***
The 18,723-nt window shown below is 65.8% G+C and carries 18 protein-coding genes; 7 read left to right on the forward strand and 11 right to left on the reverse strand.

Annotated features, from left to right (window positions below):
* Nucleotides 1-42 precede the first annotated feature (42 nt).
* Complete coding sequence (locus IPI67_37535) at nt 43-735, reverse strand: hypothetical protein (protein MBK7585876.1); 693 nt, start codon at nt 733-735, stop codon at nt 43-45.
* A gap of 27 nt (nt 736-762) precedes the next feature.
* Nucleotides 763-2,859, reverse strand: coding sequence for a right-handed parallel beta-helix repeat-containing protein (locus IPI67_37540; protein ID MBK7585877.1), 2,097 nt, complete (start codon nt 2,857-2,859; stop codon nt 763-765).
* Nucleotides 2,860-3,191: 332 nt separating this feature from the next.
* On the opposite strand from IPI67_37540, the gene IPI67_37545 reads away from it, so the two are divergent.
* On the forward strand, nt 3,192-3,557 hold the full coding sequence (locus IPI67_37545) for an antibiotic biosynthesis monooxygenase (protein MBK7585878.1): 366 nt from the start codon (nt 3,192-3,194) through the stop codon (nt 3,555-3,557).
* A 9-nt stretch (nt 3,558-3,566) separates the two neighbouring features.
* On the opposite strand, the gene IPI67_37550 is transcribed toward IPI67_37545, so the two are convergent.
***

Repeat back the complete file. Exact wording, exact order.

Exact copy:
The 18,723-nt window shown below is 65.8% G+C and carries 18 protein-coding genes; 7 read left to right on the forward strand and 11 right to left on the reverse strand.

Annotated features, from left to right (window positions below):
* Nucleotides 1-42 precede the first annotated feature (42 nt).
* Complete coding sequence (locus IPI67_37535) at nt 43-735, reverse strand: hypothetical protein (protein MBK7585876.1); 693 nt, start codon at nt 733-735, stop codon at nt 43-45.
* A gap of 27 nt (nt 736-762) precedes the next feature.
* Nucleotides 763-2,859, reverse strand: coding sequence for a right-handed parallel beta-helix repeat-containing protein (locus IPI67_37540; protein ID MBK7585877.1), 2,097 nt, complete (start codon nt 2,857-2,859; stop codon nt 763-765).
* Nucleotides 2,860-3,191: 332 nt separating this feature from the next.
* On the opposite strand from IPI67_37540, the gene IPI67_37545 reads away from it, so the two are divergent.
* On the forward strand, nt 3,192-3,557 hold the full coding sequence (locus IPI67_37545) for an antibiotic biosynthesis monooxygenase (protein MBK7585878.1): 366 nt from the start codon (nt 3,192-3,194) through the stop codon (nt 3,555-3,557).
* A 9-nt stretch (nt 3,558-3,566) separates the two neighbouring features.
* On the opposite strand, the gene IPI67_37550 is transcribed toward IPI67_37545, so the two are convergent.